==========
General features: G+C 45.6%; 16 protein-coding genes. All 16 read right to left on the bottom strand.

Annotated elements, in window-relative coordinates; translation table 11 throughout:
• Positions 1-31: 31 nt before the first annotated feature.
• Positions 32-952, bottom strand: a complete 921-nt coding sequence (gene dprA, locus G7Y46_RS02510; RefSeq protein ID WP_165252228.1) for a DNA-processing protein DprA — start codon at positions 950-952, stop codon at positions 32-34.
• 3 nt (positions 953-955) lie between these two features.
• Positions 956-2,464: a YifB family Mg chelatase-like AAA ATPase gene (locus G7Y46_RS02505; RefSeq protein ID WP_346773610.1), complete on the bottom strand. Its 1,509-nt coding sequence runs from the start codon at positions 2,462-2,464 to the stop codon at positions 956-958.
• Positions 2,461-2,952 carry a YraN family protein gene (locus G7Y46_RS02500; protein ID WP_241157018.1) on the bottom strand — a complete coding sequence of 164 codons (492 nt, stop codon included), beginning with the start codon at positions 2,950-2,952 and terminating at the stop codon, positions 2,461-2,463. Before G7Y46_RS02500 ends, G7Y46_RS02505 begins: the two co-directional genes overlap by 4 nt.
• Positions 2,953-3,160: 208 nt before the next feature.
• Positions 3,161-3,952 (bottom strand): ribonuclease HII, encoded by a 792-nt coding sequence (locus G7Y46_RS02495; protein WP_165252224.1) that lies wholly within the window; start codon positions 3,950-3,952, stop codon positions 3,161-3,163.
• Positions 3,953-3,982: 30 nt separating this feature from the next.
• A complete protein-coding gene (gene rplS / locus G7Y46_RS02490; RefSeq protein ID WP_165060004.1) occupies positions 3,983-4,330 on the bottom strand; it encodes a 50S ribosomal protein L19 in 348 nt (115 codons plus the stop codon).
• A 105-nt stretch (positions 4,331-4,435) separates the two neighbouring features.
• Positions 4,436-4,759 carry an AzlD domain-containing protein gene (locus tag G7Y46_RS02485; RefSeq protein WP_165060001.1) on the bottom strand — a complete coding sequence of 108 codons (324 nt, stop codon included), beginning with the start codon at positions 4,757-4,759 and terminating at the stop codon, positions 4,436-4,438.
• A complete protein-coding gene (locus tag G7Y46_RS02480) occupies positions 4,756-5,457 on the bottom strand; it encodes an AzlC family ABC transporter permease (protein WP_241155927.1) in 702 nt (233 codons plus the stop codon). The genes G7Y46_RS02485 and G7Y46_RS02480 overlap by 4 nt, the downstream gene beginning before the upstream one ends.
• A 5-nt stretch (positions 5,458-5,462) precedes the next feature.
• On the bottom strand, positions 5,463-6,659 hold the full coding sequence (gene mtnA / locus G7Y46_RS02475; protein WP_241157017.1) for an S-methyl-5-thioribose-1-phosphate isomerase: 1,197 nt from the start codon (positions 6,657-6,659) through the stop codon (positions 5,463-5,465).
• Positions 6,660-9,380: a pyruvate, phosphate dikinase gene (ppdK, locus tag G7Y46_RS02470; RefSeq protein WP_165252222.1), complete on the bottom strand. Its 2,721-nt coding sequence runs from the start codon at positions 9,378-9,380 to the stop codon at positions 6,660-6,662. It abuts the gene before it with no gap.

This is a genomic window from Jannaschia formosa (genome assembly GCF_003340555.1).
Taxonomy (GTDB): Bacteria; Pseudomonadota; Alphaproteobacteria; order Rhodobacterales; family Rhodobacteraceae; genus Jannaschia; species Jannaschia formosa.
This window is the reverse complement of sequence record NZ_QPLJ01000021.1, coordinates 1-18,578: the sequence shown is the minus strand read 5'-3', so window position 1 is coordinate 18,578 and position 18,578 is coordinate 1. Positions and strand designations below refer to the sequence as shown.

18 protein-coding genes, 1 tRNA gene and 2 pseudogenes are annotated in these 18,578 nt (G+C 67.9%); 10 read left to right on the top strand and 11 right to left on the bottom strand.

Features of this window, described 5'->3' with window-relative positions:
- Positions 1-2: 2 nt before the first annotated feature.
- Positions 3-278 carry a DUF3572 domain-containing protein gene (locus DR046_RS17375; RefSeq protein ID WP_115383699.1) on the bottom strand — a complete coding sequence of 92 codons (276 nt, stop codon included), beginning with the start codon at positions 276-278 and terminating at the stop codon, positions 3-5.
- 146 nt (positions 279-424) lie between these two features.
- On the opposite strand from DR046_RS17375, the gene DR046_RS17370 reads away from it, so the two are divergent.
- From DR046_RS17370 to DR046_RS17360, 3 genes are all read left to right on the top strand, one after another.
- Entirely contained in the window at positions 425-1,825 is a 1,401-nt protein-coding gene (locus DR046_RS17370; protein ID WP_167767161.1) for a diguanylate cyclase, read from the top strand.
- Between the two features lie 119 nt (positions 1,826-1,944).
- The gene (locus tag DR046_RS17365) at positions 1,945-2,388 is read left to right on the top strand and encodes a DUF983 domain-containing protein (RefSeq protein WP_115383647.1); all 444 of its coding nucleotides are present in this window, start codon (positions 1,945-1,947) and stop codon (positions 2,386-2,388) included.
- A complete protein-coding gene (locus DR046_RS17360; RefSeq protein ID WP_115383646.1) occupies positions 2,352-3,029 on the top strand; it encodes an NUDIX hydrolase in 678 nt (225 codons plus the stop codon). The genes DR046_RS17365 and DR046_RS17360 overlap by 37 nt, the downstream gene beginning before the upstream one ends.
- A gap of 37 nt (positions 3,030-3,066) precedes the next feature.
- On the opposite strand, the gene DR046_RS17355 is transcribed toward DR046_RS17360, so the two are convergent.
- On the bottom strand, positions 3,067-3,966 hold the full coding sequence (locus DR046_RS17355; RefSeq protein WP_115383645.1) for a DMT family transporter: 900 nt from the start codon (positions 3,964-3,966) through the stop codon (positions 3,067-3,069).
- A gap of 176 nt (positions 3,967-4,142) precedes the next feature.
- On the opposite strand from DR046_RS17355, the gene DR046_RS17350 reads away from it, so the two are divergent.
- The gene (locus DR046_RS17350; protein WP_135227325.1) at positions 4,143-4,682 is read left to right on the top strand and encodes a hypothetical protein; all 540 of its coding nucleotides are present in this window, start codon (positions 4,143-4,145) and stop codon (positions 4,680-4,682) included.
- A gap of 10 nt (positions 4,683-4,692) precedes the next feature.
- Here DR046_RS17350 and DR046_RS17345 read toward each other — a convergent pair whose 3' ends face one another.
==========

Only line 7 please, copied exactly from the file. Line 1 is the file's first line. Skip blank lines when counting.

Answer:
• Positions 2,461-2,952 carry a YraN family protein gene (locus G7Y46_RS02500; protein ID WP_241157018.1) on the bottom strand — a complete coding sequence of 164 codons (492 nt, stop codon included), beginning with the start codon at positions 2,950-2,952 and terminating at the stop codon, positions 2,461-2,463. Before G7Y46_RS02500 ends, G7Y46_RS02505 begins: the two co-directional genes overlap by 4 nt.